As I mentioned before, there are several great brands of knives. For a long time, Germany had the market cornered with the Wusthof-Trident and Henkel Brands. As of late, Japan has gotten into the mix with Global, Kershaw, Kyocera, and Shun. I want to make it very clear that you cannot go wrong with ANY of them. In my opinion, these brands are the upper echelon of professional kitchen knives. The bad news is that all of them cost a fair amount. For an 8-inch chef's knife, you should plan on spending somewhere around a hundred dollars.
However, there is good news! When it comes to high-end knives, you don't need a lot of variety. Most kitchen jobs can be accomplished with two knives: an 8 inch chef's knife and a 3½ to 4 inch paring knife. (Paring knives run between $30–50 dollars, depending upon the size). The only other addition you might need is a serrated bread knife.
If you're looking to begin collecting high end cutlery, do it one piece at a time. Start with the chef's knife and work your way through the other two. If you treat these knives properly, you will have them forever. Think of it as making an investment in your kitchen.
Let's say that you don't feel like spending a hundred dollars on a knife. What's your low-end alternative? In my opinion, as well as many other chefs, a company called Forschner makes the best inexpensive knives. Forchner knives can actually be found in many professional kitchens. And an 8 inch chef's knife will cost you less than $25! These knives have plastic handles, so don't be surprised when you pick one up. Once again, keeping these knives sharpened is imperative to their performance.
Speaking of sharpening, when you're buying knives, you'll also want to pick up something known as a honing steel as well as a knife block. The steel will allow you to sharpen the knife's edge before and after every use, and the block will let you store the knife without dulling it. A steel will cost around $25, and a block is around $20.
Now that you've auditioned knives and narrowed down your selection, where should you go to buy them? Generally speaking, the best deals on high end knives are found either on the internet or in outlet stores. A good place to start is a website like www.shopping.com. There you can search for the best deals, read reviews, and even purchase the desired product. If you're uncomfortable with shopping online and you're not located near any outlet stores, I would suggest looking through the yellow pages and visiting your local restaurant supply store. Whatever you do, stay away from mall stores and other, similar venues. You might carry your knife out of the store in a great bag, but you'll pay for it.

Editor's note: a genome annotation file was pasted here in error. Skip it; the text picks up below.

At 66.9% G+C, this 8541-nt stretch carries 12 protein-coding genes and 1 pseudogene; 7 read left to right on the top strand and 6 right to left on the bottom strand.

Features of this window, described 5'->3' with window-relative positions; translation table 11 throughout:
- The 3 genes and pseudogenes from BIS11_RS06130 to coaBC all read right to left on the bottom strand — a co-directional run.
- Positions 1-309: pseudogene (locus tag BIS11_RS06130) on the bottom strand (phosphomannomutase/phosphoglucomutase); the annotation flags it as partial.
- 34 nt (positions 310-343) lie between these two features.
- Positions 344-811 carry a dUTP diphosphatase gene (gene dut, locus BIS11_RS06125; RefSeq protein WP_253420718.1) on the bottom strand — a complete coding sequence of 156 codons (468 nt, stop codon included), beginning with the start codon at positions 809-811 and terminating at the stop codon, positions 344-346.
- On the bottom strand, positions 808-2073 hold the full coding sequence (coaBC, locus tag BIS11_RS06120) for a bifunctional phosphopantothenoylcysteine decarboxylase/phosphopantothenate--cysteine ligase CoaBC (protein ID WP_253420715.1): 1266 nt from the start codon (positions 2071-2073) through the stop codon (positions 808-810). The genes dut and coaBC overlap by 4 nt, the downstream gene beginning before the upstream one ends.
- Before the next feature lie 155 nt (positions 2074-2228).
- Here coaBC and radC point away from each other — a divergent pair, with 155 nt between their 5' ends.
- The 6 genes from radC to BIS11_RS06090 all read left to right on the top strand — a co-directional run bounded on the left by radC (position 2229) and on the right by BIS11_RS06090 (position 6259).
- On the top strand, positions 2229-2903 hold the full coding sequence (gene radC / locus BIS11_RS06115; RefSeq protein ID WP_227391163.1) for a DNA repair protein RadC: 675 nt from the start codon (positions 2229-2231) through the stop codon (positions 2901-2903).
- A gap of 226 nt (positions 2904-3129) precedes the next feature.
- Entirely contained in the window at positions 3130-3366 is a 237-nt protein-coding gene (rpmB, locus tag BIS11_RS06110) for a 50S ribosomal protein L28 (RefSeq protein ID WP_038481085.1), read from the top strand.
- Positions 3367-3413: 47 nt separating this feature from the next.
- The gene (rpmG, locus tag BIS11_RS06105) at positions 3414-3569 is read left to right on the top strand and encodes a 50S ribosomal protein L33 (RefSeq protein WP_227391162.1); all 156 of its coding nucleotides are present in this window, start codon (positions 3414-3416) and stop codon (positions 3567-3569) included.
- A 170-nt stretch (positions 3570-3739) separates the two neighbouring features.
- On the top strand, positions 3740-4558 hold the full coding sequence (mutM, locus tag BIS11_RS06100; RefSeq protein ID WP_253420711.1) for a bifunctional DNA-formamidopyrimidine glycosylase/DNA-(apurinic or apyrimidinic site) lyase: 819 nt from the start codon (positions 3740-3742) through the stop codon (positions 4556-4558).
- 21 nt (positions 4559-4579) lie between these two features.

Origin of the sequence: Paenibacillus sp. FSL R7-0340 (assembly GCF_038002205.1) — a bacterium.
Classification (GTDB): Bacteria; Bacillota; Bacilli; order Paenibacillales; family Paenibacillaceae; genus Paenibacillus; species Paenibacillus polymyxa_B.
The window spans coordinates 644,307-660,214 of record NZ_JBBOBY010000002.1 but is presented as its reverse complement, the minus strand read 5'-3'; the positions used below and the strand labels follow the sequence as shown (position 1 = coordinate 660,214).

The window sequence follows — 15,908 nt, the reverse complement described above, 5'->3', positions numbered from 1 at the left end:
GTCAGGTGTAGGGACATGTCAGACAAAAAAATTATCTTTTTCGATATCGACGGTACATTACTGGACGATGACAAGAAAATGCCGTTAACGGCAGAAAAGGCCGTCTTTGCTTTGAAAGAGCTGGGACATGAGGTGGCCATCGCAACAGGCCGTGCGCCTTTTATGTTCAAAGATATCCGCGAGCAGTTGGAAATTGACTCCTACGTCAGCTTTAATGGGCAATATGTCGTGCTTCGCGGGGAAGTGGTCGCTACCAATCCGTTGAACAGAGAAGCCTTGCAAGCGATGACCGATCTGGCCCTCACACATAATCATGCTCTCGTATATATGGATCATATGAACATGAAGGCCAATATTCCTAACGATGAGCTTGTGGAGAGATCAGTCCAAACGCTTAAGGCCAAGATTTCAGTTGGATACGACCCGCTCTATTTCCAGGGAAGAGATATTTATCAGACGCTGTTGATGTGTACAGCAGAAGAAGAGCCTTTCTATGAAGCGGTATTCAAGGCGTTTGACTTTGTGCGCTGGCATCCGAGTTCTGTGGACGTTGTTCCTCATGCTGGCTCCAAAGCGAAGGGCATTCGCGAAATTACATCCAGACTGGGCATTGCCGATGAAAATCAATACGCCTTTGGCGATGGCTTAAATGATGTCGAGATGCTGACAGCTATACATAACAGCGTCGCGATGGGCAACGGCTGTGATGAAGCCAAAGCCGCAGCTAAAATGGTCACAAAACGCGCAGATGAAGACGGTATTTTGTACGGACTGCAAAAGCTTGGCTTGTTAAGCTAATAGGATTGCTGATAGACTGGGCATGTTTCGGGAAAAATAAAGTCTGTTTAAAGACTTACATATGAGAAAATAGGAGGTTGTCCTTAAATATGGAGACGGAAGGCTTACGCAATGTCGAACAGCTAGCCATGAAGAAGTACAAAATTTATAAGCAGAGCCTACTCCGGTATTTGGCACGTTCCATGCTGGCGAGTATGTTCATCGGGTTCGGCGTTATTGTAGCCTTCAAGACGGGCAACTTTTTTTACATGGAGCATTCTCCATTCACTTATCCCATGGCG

One last thing I want to mention is the importance of cutting boards. They are vital to prep work, and they tend to get overlooked when setting up a kitchen. My suggestion is to visit a restaurant supply store and pick up 4 plastic cutting boards; a red one, a yellow one, a green one, and a white one. Use the red cutting board for meat. Use the yellow cutting board for fowl exclusively. The green cutting board should be used for veggies, and the white cutting board is for everything else. Plastic cutting boards are inexpensive, and, because they're plastic, they are dishwasher-safe. This is also the way that restaurants prevent cross-contamination while providing their chefs with a quality work station. Four plastic cutting boards should only cost you around $60.
The next article in this series will be Building the Perfect Kitchen – Part Two: Pots and Pans. Until then, happy cooking!